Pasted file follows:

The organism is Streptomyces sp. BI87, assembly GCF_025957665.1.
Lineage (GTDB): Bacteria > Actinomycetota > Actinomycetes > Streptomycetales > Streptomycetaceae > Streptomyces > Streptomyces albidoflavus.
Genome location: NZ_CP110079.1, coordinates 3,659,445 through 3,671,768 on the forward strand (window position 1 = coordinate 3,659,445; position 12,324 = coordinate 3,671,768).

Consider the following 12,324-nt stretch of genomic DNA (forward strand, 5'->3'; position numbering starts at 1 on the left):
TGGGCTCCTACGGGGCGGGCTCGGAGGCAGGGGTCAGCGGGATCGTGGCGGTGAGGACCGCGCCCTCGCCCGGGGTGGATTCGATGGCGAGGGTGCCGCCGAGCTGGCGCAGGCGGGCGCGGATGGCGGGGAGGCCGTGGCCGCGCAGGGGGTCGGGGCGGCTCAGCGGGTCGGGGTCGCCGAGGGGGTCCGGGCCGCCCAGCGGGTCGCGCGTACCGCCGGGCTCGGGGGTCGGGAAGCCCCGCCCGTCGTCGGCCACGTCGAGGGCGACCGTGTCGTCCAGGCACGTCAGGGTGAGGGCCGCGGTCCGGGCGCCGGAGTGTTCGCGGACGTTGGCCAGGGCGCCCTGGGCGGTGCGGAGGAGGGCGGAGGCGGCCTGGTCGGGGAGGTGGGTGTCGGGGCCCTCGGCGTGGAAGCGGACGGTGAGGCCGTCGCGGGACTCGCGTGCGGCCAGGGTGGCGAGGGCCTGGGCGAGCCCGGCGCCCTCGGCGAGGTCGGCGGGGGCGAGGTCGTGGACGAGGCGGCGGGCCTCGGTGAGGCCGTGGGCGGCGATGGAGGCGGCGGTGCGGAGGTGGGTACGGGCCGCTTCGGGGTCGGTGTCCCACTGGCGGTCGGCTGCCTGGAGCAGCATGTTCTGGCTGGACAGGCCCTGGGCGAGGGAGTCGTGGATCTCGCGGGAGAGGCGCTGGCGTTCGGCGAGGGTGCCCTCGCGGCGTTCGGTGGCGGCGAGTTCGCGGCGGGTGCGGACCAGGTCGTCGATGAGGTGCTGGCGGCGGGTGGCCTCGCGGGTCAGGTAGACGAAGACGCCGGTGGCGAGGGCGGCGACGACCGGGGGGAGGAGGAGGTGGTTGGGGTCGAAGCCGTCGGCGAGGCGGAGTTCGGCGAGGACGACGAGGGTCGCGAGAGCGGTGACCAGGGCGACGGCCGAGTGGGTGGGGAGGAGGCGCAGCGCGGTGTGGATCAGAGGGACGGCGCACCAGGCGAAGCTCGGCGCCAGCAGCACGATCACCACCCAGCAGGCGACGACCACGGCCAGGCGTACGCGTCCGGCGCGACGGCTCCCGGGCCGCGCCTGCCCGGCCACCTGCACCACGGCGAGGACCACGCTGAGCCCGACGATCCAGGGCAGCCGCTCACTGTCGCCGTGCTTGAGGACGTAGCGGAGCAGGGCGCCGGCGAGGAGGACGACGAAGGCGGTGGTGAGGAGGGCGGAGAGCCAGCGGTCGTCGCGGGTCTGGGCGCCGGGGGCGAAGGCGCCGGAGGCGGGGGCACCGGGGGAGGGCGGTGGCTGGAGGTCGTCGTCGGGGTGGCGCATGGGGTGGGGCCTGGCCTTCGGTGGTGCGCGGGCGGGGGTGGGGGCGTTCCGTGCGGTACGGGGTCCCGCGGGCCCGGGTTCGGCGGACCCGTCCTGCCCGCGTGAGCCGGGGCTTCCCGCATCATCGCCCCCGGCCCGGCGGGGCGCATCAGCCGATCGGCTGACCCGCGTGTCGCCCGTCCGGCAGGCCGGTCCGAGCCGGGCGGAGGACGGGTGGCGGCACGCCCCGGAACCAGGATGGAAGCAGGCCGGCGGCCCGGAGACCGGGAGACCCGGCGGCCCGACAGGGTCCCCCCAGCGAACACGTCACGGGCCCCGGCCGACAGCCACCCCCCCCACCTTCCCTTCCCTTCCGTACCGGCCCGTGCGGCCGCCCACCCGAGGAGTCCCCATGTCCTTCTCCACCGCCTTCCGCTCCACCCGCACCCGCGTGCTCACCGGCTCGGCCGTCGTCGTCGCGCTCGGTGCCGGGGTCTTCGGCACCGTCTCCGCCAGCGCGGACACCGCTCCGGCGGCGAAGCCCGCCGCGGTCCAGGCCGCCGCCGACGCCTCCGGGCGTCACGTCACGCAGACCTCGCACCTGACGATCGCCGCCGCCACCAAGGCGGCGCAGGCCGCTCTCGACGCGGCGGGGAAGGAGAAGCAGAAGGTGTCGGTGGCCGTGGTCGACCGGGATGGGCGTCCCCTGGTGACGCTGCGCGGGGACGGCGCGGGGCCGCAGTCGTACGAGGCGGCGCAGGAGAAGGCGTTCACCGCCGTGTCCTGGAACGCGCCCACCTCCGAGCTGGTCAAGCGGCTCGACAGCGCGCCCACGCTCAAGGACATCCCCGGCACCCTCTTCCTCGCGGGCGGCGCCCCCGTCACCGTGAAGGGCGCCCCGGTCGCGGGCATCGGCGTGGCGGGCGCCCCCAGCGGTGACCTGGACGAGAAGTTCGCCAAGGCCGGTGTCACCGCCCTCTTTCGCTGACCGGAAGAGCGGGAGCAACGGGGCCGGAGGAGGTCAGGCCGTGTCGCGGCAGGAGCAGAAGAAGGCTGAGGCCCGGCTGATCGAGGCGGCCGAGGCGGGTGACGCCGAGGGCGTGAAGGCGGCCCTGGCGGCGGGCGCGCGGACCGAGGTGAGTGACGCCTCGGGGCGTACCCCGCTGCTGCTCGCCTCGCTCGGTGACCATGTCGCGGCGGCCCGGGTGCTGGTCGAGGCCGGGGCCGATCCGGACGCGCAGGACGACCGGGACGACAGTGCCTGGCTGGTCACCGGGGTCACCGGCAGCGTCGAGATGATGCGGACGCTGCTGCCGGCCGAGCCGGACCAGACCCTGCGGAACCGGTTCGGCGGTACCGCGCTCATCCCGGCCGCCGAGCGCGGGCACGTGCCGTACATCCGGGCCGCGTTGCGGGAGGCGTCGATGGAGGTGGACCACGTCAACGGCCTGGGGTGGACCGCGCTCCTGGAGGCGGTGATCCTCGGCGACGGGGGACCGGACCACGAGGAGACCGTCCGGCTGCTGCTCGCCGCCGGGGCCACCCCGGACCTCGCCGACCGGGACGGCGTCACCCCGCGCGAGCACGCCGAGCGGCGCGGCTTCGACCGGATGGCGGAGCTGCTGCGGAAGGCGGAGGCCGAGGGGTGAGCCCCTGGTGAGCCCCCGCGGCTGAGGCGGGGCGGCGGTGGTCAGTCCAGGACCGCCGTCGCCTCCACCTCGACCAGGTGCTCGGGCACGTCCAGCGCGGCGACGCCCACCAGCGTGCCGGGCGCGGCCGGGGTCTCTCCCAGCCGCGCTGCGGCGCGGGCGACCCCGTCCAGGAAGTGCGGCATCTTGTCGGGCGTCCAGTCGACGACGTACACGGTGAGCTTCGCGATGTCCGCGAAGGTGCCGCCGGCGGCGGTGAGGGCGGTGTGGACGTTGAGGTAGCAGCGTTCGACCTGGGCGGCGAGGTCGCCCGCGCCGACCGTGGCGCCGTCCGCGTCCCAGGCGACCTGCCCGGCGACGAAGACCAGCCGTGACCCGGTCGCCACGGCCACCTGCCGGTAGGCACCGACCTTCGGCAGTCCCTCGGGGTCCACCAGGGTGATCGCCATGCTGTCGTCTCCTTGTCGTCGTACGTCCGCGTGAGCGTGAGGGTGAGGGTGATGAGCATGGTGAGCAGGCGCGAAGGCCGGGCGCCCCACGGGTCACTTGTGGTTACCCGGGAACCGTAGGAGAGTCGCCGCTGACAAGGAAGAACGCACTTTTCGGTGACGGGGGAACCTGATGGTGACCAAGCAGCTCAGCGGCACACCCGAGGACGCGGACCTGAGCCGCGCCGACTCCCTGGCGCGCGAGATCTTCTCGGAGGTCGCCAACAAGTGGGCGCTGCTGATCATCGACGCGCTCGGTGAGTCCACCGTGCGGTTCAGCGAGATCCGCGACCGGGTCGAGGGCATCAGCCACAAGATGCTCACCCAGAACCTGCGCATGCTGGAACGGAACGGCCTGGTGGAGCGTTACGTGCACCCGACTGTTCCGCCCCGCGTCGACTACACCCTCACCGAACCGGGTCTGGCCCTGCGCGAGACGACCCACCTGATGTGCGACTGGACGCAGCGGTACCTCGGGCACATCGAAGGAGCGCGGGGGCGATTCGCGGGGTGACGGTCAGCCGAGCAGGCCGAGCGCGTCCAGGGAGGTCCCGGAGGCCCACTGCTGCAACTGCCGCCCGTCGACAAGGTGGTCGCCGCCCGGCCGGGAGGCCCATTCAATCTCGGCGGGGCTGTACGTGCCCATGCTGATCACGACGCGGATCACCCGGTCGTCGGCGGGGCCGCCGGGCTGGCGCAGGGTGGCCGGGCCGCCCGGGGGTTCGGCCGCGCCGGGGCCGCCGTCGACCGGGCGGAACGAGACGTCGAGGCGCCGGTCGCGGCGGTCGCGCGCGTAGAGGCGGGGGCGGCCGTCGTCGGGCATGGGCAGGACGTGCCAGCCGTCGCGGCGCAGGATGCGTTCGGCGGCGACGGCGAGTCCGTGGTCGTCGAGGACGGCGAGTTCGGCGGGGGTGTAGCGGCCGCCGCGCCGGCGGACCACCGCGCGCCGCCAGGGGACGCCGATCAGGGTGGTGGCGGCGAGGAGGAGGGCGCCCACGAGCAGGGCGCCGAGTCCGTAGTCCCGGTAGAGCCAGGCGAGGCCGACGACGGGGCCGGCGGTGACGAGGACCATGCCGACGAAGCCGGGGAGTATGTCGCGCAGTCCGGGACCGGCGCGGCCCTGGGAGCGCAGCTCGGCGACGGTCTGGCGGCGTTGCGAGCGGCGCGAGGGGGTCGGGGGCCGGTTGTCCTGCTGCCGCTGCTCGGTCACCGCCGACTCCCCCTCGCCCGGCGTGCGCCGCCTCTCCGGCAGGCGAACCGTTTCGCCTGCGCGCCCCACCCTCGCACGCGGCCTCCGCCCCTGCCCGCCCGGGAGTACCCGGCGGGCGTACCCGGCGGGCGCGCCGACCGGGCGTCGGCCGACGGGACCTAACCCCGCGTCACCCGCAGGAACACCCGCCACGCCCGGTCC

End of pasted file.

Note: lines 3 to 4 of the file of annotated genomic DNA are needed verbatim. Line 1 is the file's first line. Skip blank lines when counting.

Genome location: NZ_CP110079.1, coordinates 3,659,445 through 3,671,768 on the forward strand (window position 1 = coordinate 3,659,445; position 12,324 = coordinate 3,671,768).

Consider the following 12,324-nt stretch of genomic DNA (forward strand, 5'->3'; position numbering starts at 1 on the left):